This week’s news is relatively short due to the May holiday in the Netherlands. We bring news from Denmark and China on reopening of schools with a clear message to reassure parents by communicating clearly how a school implements new health policies, how students are adapting to the new situation, a summary of the accountability hearing in England and Ofsted’s work during the pandemic, and lastly the guidelines published in the Netherlands on physical education when reopening schools.
Reassuring parent and school staff: communicating specific measures (with visuals) to parents
Schools in the Netherlands will open their doors next week on the 11th of May but parents and school staff are concerned about their own health. In a parliamentary debate last Wednesday, Minister Slob pleaded for leniency for teachers who do not want to teach in class due to worries about their health as well as for parents who do not want to send their child to school. Minister Slob advised that these teachers should consult with the school about alternative options such as providing home education.
An article in the TES describes how schools in Denmark and China deal with concerns from school staff and parents. For example, the school staff were brought into a school one day before reopening to help them see the new measures outlined above and other measures in place to keep them safe. For instance, schools have marked the walking direction in the school cafeteria with tape to measure out 1,5 waiting spaces and seating arrangements. A school in Denmark has provided parents detailed explanations via email of the health and safety measures taken, including photos of the physical infrastructure, allowing parents to see these measures whilst not being allowed to enter the school building. Families with health issues have been reassured that it is fine to keep their children at home.
How do children cope with the reopening of schools?
A primary school principal in Denmark explains how children adjusting to the new situation. They are for example learning the importance of being able to evaluate and assess their work as teachers can’t peek over their shoulder when working. As a result they are becoming more reflective and independent. Even in smaller tasks like opening a water bottle which now have to be done without the help of an adult.
Parliamentary hearing on COVID-19 and inspection
As schools are closed, inspections in the Netherlands and England (as in many other countries) have also been suspended until at least after the summer break. In a parliamentary hearing in England last Monday, chief inspector Amanda Spielman, was questioned about 1) when she expects Ofsted inspections to start again, 2) how inspectors can support schools and teachers during the pandemic, 3) whether the suspension of children’s homes and services is leaving a blind spot in terms of vulnerable children, and 4) whether she expects the gaps between the least deprived and most deprived areas to widen as a result of COVID-19. She responded by saying that she does not expect inspections before the summer. She added that Ofsted will not, when the inspections start again, assess the education a school has provided during COVID-19; evaluating quality of homeschooling and remote learning is not part of its legislative remit and inspection framework.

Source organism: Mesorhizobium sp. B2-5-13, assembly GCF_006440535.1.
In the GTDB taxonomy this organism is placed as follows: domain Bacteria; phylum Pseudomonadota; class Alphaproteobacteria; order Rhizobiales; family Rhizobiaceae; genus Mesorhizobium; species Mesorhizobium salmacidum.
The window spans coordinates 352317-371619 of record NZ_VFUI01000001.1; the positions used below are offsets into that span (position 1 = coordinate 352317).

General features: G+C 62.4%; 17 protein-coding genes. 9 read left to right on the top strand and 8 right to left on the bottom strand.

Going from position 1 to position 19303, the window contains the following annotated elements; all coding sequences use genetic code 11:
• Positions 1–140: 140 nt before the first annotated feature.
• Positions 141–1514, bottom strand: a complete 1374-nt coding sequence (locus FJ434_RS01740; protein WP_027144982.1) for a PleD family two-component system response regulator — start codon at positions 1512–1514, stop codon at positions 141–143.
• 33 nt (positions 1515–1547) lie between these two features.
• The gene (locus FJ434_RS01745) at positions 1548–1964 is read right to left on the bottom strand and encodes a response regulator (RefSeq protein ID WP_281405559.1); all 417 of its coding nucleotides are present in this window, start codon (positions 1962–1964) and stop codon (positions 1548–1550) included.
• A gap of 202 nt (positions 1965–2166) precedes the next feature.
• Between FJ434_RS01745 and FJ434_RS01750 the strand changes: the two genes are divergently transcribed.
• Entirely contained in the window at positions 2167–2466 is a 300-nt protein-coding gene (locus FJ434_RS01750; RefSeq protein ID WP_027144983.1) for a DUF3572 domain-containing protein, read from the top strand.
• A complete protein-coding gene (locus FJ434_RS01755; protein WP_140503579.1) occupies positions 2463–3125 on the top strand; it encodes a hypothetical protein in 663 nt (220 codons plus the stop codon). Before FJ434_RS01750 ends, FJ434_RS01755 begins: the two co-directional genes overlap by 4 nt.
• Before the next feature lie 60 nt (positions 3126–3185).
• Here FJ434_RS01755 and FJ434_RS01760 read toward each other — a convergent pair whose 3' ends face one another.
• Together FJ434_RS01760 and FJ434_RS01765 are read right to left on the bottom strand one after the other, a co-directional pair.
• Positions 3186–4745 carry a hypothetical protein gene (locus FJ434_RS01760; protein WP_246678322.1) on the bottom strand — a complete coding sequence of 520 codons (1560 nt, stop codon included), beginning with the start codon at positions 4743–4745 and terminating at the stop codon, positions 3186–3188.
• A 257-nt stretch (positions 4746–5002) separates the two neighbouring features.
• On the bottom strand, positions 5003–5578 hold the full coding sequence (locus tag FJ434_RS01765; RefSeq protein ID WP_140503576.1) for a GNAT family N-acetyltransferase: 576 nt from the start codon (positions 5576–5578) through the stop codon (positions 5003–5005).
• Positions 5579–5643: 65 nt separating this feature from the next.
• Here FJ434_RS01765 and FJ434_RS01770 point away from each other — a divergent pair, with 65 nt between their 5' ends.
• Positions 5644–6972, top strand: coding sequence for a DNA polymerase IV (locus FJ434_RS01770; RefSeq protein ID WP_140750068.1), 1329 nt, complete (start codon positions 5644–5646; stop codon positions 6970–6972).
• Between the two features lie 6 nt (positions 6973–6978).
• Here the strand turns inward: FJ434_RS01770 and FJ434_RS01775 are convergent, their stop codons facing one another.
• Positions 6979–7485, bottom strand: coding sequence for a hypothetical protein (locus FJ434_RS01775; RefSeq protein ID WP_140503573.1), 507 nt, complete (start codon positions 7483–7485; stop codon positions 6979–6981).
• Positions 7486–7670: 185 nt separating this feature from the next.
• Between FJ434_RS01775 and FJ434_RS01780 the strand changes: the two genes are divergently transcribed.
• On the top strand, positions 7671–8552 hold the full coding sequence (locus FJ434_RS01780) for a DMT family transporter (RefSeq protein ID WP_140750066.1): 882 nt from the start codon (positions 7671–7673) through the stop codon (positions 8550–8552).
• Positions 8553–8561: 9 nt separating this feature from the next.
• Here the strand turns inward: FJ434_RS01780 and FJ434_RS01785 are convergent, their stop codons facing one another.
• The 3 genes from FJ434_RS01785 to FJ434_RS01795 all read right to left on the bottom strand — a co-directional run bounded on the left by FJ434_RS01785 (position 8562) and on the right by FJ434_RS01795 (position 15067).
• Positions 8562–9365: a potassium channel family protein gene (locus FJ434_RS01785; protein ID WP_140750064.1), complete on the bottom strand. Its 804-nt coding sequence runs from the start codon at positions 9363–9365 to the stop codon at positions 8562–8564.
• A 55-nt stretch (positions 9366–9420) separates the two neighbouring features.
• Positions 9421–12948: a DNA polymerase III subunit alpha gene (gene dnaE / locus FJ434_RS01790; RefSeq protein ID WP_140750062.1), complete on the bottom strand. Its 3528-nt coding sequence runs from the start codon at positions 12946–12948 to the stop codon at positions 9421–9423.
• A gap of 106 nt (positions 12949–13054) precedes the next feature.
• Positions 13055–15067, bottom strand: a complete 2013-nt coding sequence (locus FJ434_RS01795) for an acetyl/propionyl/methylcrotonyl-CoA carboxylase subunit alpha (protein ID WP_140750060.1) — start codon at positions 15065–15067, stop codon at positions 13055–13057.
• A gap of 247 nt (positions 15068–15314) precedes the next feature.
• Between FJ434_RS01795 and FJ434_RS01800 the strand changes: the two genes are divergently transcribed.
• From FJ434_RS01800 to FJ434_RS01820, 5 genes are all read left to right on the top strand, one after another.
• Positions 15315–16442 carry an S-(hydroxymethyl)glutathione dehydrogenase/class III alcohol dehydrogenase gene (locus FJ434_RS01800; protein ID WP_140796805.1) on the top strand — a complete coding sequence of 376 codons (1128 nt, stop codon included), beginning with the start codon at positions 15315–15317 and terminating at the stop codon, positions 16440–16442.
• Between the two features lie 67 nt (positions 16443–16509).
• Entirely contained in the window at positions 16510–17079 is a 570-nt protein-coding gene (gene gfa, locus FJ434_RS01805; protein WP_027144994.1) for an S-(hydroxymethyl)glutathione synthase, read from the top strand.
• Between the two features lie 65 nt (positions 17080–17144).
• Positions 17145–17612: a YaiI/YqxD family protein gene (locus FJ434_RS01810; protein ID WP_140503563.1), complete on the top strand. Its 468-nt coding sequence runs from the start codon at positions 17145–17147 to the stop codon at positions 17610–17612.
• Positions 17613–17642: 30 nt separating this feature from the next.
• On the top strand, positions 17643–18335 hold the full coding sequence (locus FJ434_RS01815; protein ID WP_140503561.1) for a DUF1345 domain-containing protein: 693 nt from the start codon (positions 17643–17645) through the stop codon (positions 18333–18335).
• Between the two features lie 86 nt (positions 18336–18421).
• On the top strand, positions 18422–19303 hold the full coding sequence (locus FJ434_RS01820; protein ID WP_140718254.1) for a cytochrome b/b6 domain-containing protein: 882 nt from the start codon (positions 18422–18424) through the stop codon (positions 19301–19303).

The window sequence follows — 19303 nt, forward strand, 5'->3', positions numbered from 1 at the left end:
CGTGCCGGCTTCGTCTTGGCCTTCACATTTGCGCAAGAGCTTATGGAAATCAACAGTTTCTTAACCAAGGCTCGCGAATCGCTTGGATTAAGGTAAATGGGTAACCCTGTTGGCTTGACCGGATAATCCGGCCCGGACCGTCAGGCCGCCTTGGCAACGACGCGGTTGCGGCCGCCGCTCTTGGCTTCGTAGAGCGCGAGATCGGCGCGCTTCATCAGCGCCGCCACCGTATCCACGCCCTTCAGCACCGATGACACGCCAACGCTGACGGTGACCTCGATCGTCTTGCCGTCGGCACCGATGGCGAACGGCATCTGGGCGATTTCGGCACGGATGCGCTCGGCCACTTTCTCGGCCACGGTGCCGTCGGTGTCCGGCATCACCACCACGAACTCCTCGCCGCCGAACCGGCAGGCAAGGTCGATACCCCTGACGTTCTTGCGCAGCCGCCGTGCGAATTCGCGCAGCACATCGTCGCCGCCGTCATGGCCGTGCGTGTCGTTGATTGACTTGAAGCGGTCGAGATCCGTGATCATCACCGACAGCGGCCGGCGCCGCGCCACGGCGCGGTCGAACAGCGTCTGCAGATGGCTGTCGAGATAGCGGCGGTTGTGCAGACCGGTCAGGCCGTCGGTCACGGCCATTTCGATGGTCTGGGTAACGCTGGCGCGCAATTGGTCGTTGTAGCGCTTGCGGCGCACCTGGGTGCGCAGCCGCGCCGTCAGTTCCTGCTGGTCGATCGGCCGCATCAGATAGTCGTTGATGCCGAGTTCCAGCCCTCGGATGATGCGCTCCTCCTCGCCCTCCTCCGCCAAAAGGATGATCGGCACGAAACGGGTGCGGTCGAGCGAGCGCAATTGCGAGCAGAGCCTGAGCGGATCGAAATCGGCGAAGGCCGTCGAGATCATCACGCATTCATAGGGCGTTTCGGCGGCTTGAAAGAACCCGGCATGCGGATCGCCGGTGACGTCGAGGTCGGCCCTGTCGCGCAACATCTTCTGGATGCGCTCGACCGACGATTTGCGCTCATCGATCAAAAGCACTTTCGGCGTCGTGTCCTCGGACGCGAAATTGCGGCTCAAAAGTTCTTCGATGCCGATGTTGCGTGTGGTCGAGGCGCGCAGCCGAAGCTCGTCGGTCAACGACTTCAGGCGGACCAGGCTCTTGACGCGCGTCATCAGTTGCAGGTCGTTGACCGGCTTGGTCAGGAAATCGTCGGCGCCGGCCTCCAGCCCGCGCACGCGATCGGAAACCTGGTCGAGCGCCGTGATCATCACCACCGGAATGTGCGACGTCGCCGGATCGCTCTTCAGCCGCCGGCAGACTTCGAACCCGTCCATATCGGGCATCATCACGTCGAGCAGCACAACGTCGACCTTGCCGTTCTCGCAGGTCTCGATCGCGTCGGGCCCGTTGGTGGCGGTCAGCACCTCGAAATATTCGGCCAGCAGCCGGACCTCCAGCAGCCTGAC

Ofsted inspectors who now have time on their hands are volunteering their services in helping schools in mentoring pupils. However, there is no perceived need for additional capacity from the school sector at the moment.
Moreover, Spielman clarified that Ofsted continues emergency inspection of children’s homes and regulatory work where it is needed but there hasn’t been a need to go into homes.
Last, Spielman responded that Covid-19 is clearly going to present the biggest problem for the poorest, the lowest achieving academically and the least motivated children and thus will widen gaps, especially in the short term. The current inspection framework, which focuses on the school curriculum, will allow schools to assess whether and how to catch up when schools reopen and she expects that schools will therefore not be penalized for the closure in future inspections.
You can read the fully transcript of the hearing here)
The union for physical education teachers (KVLO) in the Netherlands has developed a physical education protocol for schools that are reopening. The physical education protocol advices outdoors teaching until June 2 to reduce the risk of spreading. If no outdoor accommodation is available, or this is undesirable (for example in special needs education), then only moderately intensive activities can be provided in an indoor accommodation (gym / playroom).
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